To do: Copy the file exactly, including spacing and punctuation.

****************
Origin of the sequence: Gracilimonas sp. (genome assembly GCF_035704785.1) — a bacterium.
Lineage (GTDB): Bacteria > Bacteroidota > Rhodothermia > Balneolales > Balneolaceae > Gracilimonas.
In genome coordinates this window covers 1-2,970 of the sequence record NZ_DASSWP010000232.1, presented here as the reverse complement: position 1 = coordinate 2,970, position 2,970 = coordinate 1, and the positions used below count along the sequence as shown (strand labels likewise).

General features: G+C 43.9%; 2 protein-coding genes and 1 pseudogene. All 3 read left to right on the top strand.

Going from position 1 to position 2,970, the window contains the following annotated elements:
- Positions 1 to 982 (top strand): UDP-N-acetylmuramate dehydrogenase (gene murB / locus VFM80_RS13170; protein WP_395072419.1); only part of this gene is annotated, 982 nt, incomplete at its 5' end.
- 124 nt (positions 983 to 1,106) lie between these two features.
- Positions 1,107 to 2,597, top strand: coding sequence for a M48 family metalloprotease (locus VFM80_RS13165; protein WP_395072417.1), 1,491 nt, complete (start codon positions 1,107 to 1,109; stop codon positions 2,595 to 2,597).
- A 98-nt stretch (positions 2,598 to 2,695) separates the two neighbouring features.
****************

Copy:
Origin of the sequence: Gracilimonas sp. (genome assembly GCF_035704785.1) — a bacterium.
Lineage (GTDB): Bacteria > Bacteroidota > Rhodothermia > Balneolales > Balneolaceae > Gracilimonas.
In genome coordinates this window covers 1-2,970 of the sequence record NZ_DASSWP010000232.1, presented here as the reverse complement: position 1 = coordinate 2,970, position 2,970 = coordinate 1, and the positions used below count along the sequence as shown (strand labels likewise).

General features: G+C 43.9%; 2 protein-coding genes and 1 pseudogene. All 3 read left to right on the top strand.

Going from position 1 to position 2,970, the window contains the following annotated elements:
- Positions 1 to 982 (top strand): UDP-N-acetylmuramate dehydrogenase (gene murB / locus VFM80_RS13170; protein WP_395072419.1); only part of this gene is annotated, 982 nt, incomplete at its 5' end.
- 124 nt (positions 983 to 1,106) lie between these two features.
- Positions 1,107 to 2,597, top strand: coding sequence for a M48 family metalloprotease (locus VFM80_RS13165; protein WP_395072417.1), 1,491 nt, complete (start codon positions 1,107 to 1,109; stop codon positions 2,595 to 2,597).
- A 98-nt stretch (positions 2,598 to 2,695) separates the two neighbouring features.